From our earliest days, this circuit helps us to infer relationships of cause and effect, to make sense of the world and to learn. A baby bats at a dangling toy clown, feels its soft covering hit her hand and, less than a second later, hears it jingle: By correctly perceiving the order of those events and the tiny space of time between them, she learns that her action caused the clown to swing and jingle. And in so doing, she learns she can do it again.
When this sense of time is disrupted -- as in several illnesses now under study -- the world can become a chaotic jumble of seemingly unrelated events, or of effects attributed to the wrong cause. Chronically taken by surprise in an illogical world, a patient with what's increasingly known as a "temporal disorder" might respond with irrational anger or fear. Or he may feel helpless to understand how his actions affect things and people around him, and lapse into apathy.
David Eagleman, a neuroscientist at Baylor College of Medicine in Texas, suggests that such dysfunctions of timing may underlie what he calls the "fragmented cognition of schizophrenia." Schizophrenic patients, Eagleman says, are recognized as having spotty powers of time estimation -- sometimes too fast, sometimes too slow.
Patients with traumatic brain injury, including thousands of service members who have suffered concussions from bomb blasts in Iraq and Afghanistan, may also yield important clues to the brain's timing mechanisms, and what happens when they're disrupted.
"These patients can see, move, hear; all their sensory systems are intact, but they can't interact" in expected ways, says Dr. Jamshid Ghajar, a Cornell University neurosurgeon and time-perception researcher who directs the Brain Trauma Foundation. "They regularly tell you, 'I feel out of sync.' They're telling you they can't synchronize when they're trying to interact."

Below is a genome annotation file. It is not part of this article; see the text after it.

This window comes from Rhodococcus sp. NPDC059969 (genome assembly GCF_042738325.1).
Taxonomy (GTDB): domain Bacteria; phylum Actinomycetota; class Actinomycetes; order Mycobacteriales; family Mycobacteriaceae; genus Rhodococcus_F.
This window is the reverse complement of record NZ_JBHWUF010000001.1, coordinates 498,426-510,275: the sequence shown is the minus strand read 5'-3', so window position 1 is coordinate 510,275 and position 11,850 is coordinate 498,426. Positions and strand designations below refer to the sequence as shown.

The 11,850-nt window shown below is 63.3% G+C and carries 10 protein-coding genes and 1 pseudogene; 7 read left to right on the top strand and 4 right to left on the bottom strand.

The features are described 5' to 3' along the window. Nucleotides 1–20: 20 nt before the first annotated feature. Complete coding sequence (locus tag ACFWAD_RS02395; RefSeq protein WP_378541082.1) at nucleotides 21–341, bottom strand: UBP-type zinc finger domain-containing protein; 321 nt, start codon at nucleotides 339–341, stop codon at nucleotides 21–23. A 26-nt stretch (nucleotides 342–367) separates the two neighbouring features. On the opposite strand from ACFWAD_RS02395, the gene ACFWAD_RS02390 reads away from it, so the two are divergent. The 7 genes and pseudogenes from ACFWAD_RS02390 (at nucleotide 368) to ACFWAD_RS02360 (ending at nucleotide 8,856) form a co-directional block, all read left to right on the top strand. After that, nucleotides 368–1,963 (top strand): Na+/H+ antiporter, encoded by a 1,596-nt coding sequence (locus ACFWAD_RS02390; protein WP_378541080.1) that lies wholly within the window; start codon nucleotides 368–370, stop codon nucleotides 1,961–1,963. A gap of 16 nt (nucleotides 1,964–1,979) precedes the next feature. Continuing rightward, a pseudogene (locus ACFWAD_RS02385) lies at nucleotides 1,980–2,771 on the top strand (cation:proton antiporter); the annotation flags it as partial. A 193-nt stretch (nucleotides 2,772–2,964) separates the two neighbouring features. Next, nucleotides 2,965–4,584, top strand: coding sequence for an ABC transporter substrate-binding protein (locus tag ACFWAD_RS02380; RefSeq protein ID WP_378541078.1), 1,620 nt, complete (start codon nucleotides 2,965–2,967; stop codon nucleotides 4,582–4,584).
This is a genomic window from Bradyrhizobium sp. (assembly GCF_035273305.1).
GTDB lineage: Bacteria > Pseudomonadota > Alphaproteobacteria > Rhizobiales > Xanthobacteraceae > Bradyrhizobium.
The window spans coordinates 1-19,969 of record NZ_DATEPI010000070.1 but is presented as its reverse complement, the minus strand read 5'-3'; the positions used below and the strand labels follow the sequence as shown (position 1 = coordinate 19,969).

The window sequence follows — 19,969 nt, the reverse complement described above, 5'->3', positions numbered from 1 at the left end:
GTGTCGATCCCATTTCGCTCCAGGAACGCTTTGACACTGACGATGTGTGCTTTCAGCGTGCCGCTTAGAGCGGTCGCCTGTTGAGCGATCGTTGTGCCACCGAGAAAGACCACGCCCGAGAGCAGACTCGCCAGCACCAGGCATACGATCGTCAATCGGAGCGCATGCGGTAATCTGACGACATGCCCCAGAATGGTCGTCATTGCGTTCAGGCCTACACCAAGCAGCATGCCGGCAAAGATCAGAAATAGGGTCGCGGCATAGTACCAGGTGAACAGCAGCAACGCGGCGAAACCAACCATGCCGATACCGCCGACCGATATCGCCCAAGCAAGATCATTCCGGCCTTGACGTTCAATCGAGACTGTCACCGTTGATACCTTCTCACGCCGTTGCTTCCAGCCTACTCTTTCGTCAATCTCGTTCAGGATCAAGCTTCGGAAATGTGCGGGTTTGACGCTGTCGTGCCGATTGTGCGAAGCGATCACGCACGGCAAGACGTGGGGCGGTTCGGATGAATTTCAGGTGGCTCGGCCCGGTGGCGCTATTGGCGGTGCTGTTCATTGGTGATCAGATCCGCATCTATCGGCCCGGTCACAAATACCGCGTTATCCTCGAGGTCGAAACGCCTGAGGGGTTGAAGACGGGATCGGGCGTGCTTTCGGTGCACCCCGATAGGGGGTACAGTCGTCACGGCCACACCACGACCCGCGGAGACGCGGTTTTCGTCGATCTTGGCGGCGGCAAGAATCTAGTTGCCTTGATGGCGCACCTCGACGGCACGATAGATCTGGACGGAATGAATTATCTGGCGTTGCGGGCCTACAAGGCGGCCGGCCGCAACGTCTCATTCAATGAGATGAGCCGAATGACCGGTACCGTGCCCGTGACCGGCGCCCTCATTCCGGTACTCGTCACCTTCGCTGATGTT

In short, their timing is "off," possibly because their injury has affected the bundle of time they unconsciously define as "now."
Ghajar says that getting time right allows the healthy brain to project a few steps ahead of events happening around us, and to begin setting up to react even before it's necessary. Whether volleying a tennis ball, answering a question or responding to a gesture, this anticipation allows us to respond smoothly to our world. For many brain injury patients, such effortless interaction is subtly and painfully missing. These victims of brain injury may seem awkward, lazy, agitated or slow. But Ghajar thinks many of these patients have sustained damage somewhere in the brain's timing circuits.
The weak link
"You can explain a lot of pathologies," including schizophrenia, autism and ADHD, as problems of time perception, Ghajar says.
These patients may start with faulty perception at the level of a few seconds and below, he says. "But if things start going off-track within that time frame, they're going to stay off-track through longer spans of time."
That may be one explanation for what happens to Parkinson's and Huntington's disease patients.
These patients, whose neurological disorders progressively disrupt motor control, routinely misestimate the passage of time -- both at very short intervals and at spans lasting several minutes.
In both diseases, the brain chemical dopamine becomes progressively less available, or effective, in the basal ganglia's mid-brain neighborhood.
But give a Parkinson's patient his medicine, which mimics the effect of dopamine, "and his sense of time is restored dramatically -- within minutes," marvels brain scientist Buhusi.
Such bits of medical arcana suggest to some researchers that the basal ganglia might be the weak link in the internal clocks of these patients. But the weak link could as easily be flagging attention, others say. The Parkinson's drug L-Dopa also has the effect of goosing activity in these patients' prefrontal cortices, sharpening their attention.
"We've learned a lot from Parkinson's disease patients. But we clearly haven't got it all," Buhusi says.
As the link between time perception and health has grown more visible, the study of time is no longer the sole province of philosophers, physicists and poets.
"There is no National Time Institute," says Richard Ivry, a noted time-perception researcher at UC Berkeley. But as philanthropies and funders such as the National Institute of Mental Health and the Department of Veterans Affairs gain interest, time perception may cease to be what Ivry calls "the stepchild of the sensory system" that it has traditionally been in brain-science circles.
Time's time, in short, may be now.